From the moment I was accepted to the University of Georgia four years ago, I had always dreamt of studying abroad. In my mind, it was a once in a lifetime opportunity, something every college student should participate in, and a coming of age experience. It was finally during my junior year that I decided to apply to a Maymester program in Italy. I was excited and nervous about the chance to experience living abroad … and I was denied. Receiving that rejection made me feel like I would never have another chance to go abroad. I felt so defeated that I was convinced that I would never apply for another program because I didn’t want to be rejected again. However, as time passed I began to warm back up to the idea of leaving the country and experiencing something new. My advisor and a few colleagues of mine gave me the idea of applying to a Scotland spring break program. It wasn’t the Maymester that I had hoped for but, as a senior, it was my last chance at studying abroad.

When I was accepted into the program I was ecstatic! At this point, I was grateful to travel anywhere. Scotland was not necessarily at the top of my bucket list, but I was thankful to be going. In the following months, I tried to prepare myself for the short week that I would have overseas. I had no idea what to expect and had very little knowledge of Scotland, but it didn’t matter to me. I was ready for anything.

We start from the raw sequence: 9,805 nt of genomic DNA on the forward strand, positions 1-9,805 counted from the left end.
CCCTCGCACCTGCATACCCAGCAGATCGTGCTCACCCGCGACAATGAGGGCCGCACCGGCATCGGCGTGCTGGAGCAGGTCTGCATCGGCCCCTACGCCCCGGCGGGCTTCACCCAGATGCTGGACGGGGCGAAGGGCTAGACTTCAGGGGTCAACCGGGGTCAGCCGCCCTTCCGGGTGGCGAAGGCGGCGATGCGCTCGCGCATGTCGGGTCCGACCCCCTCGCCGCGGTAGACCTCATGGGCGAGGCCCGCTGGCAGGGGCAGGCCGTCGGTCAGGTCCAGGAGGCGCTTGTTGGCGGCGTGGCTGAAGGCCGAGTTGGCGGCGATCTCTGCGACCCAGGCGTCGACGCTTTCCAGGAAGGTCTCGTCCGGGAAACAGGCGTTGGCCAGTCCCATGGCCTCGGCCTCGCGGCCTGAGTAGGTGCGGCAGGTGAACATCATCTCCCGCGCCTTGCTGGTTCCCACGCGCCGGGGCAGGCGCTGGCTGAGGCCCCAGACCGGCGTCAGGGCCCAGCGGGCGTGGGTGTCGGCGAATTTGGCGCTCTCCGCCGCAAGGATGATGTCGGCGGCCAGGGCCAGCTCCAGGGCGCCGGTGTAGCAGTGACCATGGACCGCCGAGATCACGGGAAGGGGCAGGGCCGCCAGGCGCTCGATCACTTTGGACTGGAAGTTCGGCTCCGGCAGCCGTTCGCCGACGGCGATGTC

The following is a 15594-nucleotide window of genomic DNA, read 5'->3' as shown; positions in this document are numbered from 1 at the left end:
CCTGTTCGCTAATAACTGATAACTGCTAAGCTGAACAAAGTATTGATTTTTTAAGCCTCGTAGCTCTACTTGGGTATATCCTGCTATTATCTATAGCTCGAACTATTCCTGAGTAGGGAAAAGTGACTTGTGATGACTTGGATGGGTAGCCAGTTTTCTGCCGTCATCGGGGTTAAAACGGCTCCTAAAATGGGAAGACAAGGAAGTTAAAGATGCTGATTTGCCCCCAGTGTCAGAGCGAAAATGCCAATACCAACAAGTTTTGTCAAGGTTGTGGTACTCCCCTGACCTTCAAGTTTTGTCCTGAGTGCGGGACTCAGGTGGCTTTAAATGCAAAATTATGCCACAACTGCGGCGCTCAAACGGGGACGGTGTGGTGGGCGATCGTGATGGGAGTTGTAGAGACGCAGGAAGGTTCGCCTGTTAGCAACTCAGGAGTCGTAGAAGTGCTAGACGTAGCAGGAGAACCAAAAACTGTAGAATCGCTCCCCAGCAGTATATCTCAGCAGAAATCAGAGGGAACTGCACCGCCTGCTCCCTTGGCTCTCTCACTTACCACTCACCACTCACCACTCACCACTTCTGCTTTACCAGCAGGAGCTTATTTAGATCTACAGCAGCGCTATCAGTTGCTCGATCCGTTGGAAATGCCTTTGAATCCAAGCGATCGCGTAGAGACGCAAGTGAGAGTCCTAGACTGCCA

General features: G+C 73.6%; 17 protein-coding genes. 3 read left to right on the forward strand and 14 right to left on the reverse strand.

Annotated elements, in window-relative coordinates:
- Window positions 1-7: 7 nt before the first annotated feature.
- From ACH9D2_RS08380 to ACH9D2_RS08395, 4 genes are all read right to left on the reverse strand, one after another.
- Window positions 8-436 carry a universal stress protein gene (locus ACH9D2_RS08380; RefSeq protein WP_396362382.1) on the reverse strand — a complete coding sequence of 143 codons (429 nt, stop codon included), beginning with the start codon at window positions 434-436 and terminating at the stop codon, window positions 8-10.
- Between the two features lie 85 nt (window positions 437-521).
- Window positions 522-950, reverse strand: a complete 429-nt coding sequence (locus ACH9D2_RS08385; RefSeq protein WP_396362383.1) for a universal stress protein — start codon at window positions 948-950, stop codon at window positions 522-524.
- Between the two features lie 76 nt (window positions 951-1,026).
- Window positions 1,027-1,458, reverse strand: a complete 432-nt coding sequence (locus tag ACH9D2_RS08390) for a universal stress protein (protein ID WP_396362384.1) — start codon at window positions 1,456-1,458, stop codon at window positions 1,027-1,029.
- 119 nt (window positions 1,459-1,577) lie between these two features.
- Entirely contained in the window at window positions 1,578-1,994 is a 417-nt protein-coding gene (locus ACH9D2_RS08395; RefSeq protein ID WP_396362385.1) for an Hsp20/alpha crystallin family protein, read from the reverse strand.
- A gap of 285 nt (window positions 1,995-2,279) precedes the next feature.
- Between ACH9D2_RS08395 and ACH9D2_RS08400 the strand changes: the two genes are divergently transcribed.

One thing that I hadn’t thought about during this whole process was who would I be traveling with. I had always assumed that it would not matter. Making sure that I had a friend on this journey was the least of my worries for some reason. There were not many of us going on this trip, fifteen to be exact (not including the two professors). After attending my first meeting, I realized I should probably get to know my peers. Thankfully, that was not hard to do. The class was split up into smaller groups so that we could each design lesson plans. I was grouped with three other students, two that I had never met before and one that I had only seen in a few of my classes. At first, the idea of working so closely with complete strangers seemed daunting, but once we began meeting up to design our lesson it was easy. By the time we were a week out from our departure date, I felt that I had already made some close friends. I was certain that no matter what, nothing bad could happen during this trip and that it would be one that I would remember for the rest of my life.